Industry Groups Support Contested Offshore Lease Sales
The U.S. Bureau of Ocean Energy Management will offer approximately 45 million acres for oil and gas exploration and development in the Gulf of Mexico in two March lease sales. However, concerns have been raised about the use of some areas by the military and may be reconsidered. The Obama administration is reworking its plan to open the southern Atlantic Coast to offshore oil exploration as it could interfered with naval exercises and missile tests.
Officials from the Bureau of Ocean Energy Management are expected to release an updated proposal relating to waters off the coast of Georgia, North Carolina, South Carolina and Virginia.
This has drawn criticisms from industry groups. National Ocean Industries Association (NOIA) President Randall Luthi has joined API Group Director of Upstream and Industry Operations Erik Milito and International Association of Geophysical Contractors (IAGC) COO and Executive Vice President Walt Rosenbusch to call for a maximum access 2017-2022 Offshore Leasing Program that includes the Atlantic Outer Continental Shelf.
Luthi says: “To remain the world’s leading energy producer, the U.S. needs a two pronged approach. First, a broad range of energy sources, both traditional and non-traditional; and second, a broad geographical location of those resources. The Draft Proposed Plan was a step in that two pronged approach. We encourage Secretary Jewell to stay the course.
“Even with today’s low commodity prices, the oil and natural gas industry is a huge driver of our economy and is vital to our long term energy security; the availability of offshore areas for leasing, exploration and potential development greatly enhance both. Wise energy policies today will enable the offshore oil and gas industry to make key decisions that will accelerate U.S. economic growth and energy security tomorrow.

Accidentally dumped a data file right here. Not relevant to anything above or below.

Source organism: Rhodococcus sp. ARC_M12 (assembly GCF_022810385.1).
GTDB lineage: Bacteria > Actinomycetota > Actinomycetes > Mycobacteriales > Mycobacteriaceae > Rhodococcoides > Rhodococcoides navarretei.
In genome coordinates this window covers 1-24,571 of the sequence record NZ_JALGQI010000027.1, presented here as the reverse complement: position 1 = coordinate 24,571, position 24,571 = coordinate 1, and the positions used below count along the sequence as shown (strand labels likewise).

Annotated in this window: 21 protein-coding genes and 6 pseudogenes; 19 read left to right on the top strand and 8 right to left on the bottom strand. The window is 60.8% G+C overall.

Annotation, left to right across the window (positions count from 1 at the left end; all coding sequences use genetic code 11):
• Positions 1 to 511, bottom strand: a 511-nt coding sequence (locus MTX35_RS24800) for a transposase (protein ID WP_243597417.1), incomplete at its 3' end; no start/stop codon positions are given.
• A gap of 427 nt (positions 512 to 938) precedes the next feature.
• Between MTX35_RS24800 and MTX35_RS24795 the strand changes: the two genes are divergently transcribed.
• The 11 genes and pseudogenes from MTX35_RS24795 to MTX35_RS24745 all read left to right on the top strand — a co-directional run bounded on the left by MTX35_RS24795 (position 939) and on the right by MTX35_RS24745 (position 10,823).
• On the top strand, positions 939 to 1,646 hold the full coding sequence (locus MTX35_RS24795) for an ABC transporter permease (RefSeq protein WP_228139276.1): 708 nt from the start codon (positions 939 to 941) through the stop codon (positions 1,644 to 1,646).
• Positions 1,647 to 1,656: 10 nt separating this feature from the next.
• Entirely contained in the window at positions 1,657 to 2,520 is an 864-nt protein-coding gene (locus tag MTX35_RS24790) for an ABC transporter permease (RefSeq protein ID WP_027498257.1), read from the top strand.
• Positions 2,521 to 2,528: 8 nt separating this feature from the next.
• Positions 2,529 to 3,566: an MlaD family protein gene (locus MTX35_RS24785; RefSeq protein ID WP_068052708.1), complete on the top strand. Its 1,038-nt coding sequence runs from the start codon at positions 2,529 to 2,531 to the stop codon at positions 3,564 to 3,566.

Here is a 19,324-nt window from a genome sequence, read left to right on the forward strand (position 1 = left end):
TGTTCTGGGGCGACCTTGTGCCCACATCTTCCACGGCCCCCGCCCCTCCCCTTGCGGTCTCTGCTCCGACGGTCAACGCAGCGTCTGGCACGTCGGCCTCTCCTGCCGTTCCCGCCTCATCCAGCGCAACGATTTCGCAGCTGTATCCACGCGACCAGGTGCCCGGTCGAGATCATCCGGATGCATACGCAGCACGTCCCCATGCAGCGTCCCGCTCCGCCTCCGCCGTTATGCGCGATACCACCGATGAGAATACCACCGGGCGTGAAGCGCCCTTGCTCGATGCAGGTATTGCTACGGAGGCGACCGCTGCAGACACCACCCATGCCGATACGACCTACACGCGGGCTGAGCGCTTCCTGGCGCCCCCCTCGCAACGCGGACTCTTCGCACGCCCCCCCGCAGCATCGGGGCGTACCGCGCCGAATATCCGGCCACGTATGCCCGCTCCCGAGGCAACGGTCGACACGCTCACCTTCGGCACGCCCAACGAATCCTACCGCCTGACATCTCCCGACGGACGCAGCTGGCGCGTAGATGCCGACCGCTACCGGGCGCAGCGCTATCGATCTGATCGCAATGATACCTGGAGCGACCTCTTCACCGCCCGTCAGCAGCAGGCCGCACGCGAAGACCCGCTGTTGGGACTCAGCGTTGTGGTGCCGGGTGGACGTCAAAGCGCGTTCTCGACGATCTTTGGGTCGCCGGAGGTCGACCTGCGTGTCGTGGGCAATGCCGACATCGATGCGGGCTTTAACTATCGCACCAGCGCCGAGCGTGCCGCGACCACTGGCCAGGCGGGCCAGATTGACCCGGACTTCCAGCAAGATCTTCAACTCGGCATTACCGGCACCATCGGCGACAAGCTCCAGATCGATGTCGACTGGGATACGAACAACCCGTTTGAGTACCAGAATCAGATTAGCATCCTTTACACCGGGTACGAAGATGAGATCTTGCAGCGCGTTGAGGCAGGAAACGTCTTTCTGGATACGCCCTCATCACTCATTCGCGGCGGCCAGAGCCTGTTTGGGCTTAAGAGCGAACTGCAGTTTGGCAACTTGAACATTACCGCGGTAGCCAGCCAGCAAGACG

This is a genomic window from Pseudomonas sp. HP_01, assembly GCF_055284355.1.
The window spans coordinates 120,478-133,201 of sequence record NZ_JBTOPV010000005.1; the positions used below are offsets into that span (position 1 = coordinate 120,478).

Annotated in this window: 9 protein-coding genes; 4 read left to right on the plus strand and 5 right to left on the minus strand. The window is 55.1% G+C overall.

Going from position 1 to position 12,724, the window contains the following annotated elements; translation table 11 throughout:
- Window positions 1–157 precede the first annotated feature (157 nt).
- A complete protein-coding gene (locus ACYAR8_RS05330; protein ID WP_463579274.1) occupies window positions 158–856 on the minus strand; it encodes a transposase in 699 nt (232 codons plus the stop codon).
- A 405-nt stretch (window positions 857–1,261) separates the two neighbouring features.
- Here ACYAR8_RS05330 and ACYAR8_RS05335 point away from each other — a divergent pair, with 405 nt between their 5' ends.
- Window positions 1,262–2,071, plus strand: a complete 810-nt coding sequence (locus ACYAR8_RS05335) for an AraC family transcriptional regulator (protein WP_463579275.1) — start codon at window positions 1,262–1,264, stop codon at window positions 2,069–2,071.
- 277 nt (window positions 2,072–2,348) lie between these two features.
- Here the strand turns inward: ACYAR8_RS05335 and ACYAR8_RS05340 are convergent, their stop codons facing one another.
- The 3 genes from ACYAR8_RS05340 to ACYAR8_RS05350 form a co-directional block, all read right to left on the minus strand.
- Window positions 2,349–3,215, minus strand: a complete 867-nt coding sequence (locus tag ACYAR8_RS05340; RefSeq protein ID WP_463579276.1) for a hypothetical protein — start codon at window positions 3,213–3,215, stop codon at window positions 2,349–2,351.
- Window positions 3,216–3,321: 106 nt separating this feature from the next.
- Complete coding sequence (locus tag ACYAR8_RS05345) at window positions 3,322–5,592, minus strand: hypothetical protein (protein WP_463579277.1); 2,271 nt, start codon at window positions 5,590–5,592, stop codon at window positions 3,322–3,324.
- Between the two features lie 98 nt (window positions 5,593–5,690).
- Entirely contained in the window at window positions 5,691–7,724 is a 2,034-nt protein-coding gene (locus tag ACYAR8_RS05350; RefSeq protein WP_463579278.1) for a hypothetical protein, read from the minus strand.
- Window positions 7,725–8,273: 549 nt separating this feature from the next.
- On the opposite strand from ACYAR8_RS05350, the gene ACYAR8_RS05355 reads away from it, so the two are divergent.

“With lease sales proposed in the Central and Western Gulf of Mexico, the Cook Inlet and Beaufort and Chukchi Seas in Alaska, and the Mid- and South Atlantic, an area last made available in the 1980s, the 2017-2022 Outer Continental Shelf leasing program holds the potential for increased access to offshore resources and greater economic and energy benefits. Proposed Atlantic Lease Sale 260 could create much needed jobs, investment and economic growth for Virginia, North Carolina, South Carolina and Georgia, and provide tremendous economic, consumer and security benefits to the rest of the country.
“It is important to point out that the Draft Proposed Program effectively keeps about 87 percent of the Outer Continental Shelf locked away. It would be energy-foolish and short sighted to remove more areas from consideration in the upcoming Proposed Program.